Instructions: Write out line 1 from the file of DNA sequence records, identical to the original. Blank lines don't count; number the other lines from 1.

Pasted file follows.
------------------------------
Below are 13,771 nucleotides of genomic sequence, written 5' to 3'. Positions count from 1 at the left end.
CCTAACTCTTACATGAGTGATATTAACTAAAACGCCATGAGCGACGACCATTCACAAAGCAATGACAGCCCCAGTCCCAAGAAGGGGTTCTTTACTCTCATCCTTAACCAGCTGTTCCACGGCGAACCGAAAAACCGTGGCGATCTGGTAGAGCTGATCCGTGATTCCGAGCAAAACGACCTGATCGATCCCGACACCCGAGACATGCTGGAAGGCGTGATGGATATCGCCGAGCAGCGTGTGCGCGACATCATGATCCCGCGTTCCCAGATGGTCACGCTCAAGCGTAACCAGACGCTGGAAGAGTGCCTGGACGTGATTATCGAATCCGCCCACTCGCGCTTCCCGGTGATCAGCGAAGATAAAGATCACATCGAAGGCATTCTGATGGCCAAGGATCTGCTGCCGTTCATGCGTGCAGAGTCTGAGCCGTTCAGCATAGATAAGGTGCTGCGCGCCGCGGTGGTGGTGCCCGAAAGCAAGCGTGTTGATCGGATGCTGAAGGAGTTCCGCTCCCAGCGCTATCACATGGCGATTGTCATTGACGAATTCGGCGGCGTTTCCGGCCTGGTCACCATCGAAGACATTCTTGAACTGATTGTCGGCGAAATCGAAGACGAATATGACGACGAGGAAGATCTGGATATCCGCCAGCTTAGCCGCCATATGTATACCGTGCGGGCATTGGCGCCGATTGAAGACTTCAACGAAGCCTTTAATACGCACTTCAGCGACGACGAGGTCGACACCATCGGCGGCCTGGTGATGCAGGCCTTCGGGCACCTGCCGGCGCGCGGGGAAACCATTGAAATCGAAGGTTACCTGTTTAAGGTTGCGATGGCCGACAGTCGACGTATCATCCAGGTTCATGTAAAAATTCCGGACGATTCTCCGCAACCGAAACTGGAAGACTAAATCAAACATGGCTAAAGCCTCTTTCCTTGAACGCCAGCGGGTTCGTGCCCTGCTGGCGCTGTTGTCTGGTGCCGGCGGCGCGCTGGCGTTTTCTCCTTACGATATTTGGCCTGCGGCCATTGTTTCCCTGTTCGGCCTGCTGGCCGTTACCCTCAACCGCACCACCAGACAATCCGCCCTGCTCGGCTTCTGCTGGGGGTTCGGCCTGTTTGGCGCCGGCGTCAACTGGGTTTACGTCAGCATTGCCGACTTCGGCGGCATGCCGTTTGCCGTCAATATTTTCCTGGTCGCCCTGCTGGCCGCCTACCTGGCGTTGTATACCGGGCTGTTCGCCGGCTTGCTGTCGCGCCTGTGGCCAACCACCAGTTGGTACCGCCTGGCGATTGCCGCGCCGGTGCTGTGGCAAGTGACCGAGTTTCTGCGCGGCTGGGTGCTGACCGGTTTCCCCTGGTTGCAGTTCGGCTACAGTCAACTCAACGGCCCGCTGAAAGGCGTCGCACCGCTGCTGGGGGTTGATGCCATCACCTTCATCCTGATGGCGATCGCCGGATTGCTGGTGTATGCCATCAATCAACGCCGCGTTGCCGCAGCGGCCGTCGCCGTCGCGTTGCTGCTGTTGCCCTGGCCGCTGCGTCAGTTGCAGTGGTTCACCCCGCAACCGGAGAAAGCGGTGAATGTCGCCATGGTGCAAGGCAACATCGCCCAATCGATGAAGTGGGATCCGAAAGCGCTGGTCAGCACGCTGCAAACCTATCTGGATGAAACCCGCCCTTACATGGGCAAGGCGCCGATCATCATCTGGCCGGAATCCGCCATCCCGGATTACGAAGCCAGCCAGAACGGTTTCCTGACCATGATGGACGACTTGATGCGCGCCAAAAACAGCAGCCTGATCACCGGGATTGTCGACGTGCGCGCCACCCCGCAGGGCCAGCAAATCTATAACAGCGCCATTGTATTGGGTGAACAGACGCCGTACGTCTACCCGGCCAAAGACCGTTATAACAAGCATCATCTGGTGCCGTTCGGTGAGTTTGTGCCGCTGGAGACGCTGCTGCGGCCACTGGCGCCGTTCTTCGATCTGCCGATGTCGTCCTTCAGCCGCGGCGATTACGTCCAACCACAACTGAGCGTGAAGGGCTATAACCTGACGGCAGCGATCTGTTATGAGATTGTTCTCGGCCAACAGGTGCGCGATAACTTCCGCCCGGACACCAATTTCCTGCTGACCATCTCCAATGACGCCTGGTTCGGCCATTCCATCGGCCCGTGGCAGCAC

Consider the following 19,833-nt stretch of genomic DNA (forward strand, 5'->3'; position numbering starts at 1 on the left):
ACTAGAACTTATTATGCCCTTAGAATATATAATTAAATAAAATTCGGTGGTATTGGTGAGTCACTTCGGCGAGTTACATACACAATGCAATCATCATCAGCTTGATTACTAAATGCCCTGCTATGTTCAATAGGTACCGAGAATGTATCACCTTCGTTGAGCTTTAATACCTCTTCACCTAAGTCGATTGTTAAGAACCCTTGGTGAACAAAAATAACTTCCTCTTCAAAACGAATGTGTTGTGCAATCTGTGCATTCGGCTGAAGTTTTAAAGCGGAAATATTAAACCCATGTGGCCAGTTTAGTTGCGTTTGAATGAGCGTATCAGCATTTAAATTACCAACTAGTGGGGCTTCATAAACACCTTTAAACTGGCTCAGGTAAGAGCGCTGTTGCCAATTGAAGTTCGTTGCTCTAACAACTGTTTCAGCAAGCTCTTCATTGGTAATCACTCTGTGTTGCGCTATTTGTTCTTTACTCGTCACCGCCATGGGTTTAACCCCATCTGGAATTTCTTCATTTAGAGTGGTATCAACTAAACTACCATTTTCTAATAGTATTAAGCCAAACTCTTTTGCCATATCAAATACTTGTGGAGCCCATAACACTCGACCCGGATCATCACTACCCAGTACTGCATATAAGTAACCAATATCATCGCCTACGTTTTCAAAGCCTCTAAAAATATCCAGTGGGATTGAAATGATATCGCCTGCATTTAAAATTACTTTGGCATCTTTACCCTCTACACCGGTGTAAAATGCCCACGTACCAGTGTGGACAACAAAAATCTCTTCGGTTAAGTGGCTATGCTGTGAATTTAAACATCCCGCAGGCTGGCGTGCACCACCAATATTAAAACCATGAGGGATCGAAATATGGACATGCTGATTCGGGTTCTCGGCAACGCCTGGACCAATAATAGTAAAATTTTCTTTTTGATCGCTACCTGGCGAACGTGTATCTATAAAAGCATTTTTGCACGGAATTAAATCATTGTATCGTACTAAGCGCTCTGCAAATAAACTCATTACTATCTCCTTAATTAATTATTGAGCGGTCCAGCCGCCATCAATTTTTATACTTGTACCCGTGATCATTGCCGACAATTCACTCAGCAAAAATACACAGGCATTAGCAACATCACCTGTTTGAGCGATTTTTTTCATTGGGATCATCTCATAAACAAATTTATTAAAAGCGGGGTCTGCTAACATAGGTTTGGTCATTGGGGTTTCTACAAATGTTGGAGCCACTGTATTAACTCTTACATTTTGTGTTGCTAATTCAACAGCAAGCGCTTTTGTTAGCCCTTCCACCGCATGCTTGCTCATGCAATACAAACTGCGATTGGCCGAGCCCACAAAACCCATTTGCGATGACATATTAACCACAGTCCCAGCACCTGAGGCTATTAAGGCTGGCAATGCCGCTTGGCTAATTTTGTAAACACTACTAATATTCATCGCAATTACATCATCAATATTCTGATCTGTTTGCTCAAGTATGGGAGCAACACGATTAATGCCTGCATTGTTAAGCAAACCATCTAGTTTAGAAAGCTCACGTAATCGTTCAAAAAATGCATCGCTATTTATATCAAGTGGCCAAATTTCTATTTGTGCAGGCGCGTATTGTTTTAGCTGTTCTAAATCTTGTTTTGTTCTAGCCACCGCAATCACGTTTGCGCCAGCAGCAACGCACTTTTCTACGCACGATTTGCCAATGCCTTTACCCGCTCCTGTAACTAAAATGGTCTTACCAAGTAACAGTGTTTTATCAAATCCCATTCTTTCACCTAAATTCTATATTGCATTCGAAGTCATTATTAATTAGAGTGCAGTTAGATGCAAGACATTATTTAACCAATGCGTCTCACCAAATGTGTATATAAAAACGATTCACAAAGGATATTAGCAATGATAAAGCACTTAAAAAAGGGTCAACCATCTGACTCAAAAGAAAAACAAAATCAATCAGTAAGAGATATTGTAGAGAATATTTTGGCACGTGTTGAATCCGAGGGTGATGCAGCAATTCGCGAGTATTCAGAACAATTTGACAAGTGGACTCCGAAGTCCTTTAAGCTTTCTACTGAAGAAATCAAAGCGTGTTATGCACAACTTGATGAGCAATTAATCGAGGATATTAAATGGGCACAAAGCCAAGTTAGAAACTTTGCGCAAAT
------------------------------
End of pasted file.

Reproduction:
Below are 13,771 nucleotides of genomic sequence, written 5' to 3'. Positions count from 1 at the left end.